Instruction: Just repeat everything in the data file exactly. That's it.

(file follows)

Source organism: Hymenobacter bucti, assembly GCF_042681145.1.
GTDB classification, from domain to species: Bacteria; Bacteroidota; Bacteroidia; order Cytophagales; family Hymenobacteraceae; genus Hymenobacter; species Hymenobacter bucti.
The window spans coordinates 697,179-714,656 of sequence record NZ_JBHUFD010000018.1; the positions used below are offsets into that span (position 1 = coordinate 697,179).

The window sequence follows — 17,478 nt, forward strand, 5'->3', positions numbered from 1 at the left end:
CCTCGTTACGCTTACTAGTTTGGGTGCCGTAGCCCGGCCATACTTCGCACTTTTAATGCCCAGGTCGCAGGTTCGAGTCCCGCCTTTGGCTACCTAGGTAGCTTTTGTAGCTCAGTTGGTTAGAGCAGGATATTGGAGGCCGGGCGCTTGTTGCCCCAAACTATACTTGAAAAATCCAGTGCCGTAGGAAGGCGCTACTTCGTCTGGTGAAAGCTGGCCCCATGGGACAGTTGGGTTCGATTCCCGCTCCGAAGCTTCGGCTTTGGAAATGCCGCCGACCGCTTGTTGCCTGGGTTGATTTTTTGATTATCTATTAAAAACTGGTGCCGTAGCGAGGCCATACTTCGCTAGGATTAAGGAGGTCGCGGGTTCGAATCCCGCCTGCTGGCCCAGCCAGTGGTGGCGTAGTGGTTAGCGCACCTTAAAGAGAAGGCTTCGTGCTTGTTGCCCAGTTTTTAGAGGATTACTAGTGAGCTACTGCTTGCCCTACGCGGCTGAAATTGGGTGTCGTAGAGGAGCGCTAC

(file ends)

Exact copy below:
Source organism: Hymenobacter bucti, assembly GCF_042681145.1.
GTDB classification, from domain to species: Bacteria; Bacteroidota; Bacteroidia; order Cytophagales; family Hymenobacteraceae; genus Hymenobacter; species Hymenobacter bucti.
The window spans coordinates 697,179-714,656 of sequence record NZ_JBHUFD010000018.1; the positions used below are offsets into that span (position 1 = coordinate 697,179).

The window sequence follows — 17,478 nt, forward strand, 5'->3', positions numbered from 1 at the left end:
CCTCGTTACGCTTACTAGTTTGGGTGCCGTAGCCCGGCCATACTTCGCACTTTTAATGCCCAGGTCGCAGGTTCGAGTCCCGCCTTTGGCTACCTAGGTAGCTTTTGTAGCTCAGTTGGTTAGAGCAGGATATTGGAGGCCGGGCGCTTGTTGCCCCAAACTATACTTGAAAAATCCAGTGCCGTAGGAAGGCGCTACTTCGTCTGGTGAAAGCTGGCCCCATGGGACAGTTGGGTTCGATTCCCGCTCCGAAGCTTCGGCTTTGGAAATGCCGCCGACCGCTTGTTGCCTGGGTTGATTTTTTGATTATCTATTAAAAACTGGTGCCGTAGCGAGGCCATACTTCGCTAGGATTAAGGAGGTCGCGGGTTCGAATCCCGCCTGCTGGCCCAGCCAGTGGTGGCGTAGTGGTTAGCGCACCTTAAAGAGAAGGCTTCGTGCTTGTTGCCCAGTTTTTAGAGGATTACTAGTGAGCTACTGCTTGCCCTACGCGGCTGAAATTGGGTGTCGTAGAGGAGCGCTAC